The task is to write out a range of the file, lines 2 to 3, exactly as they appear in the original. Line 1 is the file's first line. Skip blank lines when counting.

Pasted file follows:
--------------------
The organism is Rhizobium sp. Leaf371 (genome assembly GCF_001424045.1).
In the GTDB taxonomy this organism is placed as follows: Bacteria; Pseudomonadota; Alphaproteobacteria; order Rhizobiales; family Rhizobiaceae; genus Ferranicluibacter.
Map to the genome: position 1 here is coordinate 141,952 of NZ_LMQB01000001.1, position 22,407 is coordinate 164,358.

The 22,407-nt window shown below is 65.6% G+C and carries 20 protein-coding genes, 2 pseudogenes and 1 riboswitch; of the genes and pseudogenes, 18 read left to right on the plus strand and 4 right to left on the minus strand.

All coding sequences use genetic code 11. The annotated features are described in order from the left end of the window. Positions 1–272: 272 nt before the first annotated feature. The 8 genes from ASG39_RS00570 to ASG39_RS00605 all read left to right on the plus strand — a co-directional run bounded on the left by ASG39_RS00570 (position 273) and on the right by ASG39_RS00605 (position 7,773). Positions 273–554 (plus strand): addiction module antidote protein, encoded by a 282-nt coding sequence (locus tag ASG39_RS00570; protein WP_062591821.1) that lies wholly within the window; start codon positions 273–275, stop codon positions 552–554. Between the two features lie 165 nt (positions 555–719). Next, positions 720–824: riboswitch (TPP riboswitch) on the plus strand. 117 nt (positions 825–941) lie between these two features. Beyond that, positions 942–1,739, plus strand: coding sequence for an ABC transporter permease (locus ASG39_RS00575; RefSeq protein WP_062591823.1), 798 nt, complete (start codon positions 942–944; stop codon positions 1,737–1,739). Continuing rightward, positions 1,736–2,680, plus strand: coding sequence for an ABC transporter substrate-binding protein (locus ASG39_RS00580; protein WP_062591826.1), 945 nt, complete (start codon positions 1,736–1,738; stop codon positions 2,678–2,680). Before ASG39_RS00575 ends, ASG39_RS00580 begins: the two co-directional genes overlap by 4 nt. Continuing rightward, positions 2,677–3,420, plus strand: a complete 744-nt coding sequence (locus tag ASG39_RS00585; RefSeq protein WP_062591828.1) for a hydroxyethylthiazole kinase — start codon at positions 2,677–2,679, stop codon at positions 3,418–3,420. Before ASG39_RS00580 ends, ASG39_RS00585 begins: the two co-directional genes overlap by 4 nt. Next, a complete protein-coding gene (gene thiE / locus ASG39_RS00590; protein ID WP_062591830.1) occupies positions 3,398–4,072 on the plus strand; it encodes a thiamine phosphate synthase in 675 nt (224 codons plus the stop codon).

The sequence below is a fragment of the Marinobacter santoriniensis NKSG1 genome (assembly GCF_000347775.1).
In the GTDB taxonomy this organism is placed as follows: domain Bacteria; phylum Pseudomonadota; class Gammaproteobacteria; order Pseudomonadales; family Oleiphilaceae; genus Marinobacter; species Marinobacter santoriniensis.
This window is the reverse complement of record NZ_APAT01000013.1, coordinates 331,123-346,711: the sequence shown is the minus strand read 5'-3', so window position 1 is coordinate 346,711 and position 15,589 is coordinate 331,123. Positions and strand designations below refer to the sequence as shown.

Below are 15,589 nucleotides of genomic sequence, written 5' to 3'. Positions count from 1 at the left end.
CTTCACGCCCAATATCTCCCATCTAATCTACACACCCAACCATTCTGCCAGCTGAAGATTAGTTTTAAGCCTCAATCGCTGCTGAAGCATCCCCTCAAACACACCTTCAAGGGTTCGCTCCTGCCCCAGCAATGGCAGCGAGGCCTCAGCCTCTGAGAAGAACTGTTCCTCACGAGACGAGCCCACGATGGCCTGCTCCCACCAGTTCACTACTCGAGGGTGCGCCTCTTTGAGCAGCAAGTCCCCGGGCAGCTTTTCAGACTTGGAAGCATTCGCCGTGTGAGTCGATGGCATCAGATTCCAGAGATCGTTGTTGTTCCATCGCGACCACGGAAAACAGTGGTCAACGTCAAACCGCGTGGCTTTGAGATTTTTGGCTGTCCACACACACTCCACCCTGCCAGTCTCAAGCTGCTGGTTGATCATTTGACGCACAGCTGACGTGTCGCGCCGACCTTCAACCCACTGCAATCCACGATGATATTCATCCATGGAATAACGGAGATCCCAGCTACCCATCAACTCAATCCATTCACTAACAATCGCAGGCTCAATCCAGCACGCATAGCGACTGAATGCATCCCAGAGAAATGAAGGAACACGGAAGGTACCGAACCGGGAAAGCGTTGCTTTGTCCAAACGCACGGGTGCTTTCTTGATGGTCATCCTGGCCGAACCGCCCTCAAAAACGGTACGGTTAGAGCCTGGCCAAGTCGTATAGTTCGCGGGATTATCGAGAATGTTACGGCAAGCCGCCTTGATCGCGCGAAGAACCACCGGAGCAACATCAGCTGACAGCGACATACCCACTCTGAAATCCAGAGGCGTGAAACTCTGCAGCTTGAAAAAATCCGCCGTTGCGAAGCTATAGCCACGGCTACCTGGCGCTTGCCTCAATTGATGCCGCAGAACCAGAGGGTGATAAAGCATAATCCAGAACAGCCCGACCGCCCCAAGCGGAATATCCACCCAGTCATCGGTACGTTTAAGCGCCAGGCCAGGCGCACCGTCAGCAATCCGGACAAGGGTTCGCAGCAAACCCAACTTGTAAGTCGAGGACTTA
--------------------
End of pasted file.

In the GTDB taxonomy this organism is placed as follows: Bacteria; Pseudomonadota; Alphaproteobacteria; order Rhizobiales; family Rhizobiaceae; genus Ferranicluibacter.
Map to the genome: position 1 here is coordinate 141,952 of NZ_LMQB01000001.1, position 22,407 is coordinate 164,358.